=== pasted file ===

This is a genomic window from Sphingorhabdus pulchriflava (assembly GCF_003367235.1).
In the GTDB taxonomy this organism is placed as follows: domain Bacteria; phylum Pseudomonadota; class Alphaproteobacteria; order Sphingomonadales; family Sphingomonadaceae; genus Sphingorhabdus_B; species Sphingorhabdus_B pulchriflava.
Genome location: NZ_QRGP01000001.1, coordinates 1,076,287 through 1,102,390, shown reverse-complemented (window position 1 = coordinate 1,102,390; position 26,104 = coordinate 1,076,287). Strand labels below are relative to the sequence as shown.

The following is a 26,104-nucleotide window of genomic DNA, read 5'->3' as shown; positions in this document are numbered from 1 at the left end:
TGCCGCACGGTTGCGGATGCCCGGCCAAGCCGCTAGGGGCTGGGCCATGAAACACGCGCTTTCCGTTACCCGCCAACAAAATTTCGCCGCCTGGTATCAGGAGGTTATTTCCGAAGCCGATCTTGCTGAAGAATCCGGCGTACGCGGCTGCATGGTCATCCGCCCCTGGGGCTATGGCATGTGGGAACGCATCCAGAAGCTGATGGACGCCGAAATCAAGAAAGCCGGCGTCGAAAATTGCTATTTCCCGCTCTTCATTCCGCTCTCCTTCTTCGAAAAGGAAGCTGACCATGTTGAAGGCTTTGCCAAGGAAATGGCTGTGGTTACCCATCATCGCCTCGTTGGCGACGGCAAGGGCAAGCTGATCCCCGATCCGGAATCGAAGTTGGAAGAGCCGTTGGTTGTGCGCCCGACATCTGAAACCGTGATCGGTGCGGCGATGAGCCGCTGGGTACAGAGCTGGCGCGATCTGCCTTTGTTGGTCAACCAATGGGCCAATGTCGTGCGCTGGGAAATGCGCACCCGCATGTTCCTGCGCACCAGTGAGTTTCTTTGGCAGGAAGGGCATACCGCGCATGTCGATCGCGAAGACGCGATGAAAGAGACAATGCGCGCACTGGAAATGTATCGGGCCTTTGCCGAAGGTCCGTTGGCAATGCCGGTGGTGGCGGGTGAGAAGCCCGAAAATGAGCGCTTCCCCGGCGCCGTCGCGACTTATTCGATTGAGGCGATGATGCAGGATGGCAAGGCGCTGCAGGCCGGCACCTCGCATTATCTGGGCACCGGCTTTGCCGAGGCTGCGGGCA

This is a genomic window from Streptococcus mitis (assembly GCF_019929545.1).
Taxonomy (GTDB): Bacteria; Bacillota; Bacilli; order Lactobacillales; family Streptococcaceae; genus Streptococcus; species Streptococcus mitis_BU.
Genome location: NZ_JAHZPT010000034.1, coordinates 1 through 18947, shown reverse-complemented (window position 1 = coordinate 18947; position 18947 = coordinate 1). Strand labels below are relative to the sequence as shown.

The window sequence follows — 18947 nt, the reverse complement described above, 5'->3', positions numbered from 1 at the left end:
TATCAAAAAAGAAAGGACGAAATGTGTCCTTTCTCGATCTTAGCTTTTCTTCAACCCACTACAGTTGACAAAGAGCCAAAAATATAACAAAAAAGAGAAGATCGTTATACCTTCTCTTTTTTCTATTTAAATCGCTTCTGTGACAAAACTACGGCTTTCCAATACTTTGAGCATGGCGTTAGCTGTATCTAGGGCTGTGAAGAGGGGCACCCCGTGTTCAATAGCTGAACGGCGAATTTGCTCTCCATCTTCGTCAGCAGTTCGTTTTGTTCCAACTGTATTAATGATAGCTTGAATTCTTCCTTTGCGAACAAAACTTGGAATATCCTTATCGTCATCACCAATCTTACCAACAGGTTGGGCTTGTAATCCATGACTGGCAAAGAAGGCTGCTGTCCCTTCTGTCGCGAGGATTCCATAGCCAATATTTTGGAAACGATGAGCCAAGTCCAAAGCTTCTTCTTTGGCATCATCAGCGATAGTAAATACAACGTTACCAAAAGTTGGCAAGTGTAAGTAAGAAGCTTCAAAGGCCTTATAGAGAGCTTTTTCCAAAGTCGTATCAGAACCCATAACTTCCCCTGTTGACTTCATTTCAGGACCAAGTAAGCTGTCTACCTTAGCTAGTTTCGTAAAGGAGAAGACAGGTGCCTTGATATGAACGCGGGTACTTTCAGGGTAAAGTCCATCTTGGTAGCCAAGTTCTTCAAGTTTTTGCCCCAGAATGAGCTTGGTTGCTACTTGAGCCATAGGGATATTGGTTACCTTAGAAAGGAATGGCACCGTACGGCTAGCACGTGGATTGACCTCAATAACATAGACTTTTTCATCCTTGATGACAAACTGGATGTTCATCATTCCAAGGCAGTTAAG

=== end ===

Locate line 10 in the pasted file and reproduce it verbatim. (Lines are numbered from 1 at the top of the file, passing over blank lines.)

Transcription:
TATCAAAAAAGAAAGGACGAAATGTGTCCTTTCTCGATCTTAGCTTTTCTTCAACCCACTACAGTTGACAAAGAGCCAAAAATATAACAAAAAAGAGAAGATCGTTATACCTTCTCTTTTTTCTATTTAAATCGCTTCTGTGACAAAACTACGGCTTTCCAATACTTTGAGCATGGCGTTAGCTGTATCTAGGGCTGTGAAGAGGGGCACCCCGTGTTCAATAGCTGAACGGCGAATTTGCTCTCCATCTTCGTCAGCAGTTCGTTTTGTTCCAACTGTATTAATGATAGCTTGAATTCTTCCTTTGCGAACAAAACTTGGAATATCCTTATCGTCATCACCAATCTTACCAACAGGTTGGGCTTGTAATCCATGACTGGCAAAGAAGGCTGCTGTCCCTTCTGTCGCGAGGATTCCATAGCCAATATTTTGGAAACGATGAGCCAAGTCCAAAGCTTCTTCTTTGGCATCATCAGCGATAGTAAATACAACGTTACCAAAAGTTGGCAAGTGTAAGTAAGAAGCTTCAAAGGCCTTATAGAGAGCTTTTTCCAAAGTCGTATCAGAACCCATAACTTCCCCTGTTGACTTCATTTCAGGACCAAGTAAGCTGTCTACCTTAGCTAGTTTCGTAAAGGAGAAGACAGGTGCCTTGATATGAACGCGGGTACTTTCAGGGTAAAGTCCATCTTGGTAGCCAAGTTCTTCAAGTTTTTGCCCCAGAATGAGCTTGGTTGCTACTTGAGCCATAGGGATATTGGTTACCTTAGAAAGGAATGGCACCGTACGGCTAGCACGTGGATTGACCTCAATAACATAGACTTTTTCATCCTTGATGACAAACTGGATGTTCATCATTCCAAGGCAGTTAAG